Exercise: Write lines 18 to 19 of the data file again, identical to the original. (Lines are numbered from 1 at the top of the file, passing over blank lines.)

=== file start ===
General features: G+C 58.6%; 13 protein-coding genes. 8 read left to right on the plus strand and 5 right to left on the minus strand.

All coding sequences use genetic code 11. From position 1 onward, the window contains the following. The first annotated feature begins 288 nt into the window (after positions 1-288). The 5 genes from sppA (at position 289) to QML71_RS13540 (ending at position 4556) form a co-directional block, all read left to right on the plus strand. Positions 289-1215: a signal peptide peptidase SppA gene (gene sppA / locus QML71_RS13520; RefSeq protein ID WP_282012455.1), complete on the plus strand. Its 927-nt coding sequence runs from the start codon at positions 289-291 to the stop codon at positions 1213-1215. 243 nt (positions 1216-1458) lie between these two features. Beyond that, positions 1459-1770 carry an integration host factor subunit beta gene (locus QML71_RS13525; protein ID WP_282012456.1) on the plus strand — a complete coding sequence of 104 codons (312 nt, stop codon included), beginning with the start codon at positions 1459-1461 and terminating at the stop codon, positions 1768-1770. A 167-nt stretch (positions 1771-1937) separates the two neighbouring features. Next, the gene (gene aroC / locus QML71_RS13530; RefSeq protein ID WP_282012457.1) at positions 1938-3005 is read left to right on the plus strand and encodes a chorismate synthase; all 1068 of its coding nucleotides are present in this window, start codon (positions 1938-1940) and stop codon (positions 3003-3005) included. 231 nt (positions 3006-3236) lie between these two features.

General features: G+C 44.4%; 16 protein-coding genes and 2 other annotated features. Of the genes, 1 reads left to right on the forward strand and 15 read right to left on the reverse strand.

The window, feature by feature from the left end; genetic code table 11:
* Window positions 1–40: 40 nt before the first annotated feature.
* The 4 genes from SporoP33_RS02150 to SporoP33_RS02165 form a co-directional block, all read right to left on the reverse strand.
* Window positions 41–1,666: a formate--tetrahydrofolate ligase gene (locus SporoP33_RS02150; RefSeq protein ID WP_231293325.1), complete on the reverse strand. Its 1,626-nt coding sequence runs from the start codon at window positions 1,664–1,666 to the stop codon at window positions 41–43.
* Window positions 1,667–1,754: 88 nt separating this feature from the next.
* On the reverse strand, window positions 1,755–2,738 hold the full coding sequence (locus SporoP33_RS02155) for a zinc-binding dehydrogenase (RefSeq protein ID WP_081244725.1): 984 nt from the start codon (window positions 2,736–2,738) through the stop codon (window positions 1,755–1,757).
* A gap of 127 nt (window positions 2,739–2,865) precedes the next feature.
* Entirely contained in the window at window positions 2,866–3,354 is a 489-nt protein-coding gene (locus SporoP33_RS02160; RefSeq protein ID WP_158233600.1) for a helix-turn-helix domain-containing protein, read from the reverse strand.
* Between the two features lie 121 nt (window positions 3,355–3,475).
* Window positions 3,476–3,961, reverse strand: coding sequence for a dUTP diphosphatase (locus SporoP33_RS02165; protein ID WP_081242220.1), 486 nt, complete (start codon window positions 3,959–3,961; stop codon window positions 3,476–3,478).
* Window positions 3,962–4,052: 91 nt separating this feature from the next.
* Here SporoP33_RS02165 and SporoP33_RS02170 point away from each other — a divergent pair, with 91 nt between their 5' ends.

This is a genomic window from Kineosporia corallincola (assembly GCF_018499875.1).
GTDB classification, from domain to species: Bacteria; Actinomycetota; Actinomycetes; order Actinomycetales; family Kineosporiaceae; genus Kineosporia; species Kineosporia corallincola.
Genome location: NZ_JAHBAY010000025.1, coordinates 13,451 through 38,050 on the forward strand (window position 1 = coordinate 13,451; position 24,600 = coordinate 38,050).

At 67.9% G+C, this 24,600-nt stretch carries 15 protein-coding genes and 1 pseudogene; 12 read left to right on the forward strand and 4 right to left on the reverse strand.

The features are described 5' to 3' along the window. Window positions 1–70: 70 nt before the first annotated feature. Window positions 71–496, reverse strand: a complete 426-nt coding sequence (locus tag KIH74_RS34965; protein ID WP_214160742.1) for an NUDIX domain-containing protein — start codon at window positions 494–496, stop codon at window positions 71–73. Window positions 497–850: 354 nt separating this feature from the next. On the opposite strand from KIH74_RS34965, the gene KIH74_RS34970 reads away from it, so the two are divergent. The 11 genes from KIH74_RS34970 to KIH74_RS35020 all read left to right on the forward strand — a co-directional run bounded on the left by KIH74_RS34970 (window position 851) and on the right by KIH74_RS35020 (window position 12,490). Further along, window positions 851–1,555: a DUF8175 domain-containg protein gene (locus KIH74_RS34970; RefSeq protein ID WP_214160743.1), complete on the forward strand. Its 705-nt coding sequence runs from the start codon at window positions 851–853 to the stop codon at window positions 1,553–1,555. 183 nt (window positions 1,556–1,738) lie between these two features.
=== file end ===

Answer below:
Genome location: NZ_JAHBAY010000025.1, coordinates 13,451 through 38,050 on the forward strand (window position 1 = coordinate 13,451; position 24,600 = coordinate 38,050).

At 67.9% G+C, this 24,600-nt stretch carries 15 protein-coding genes and 1 pseudogene; 12 read left to right on the forward strand and 4 right to left on the reverse strand.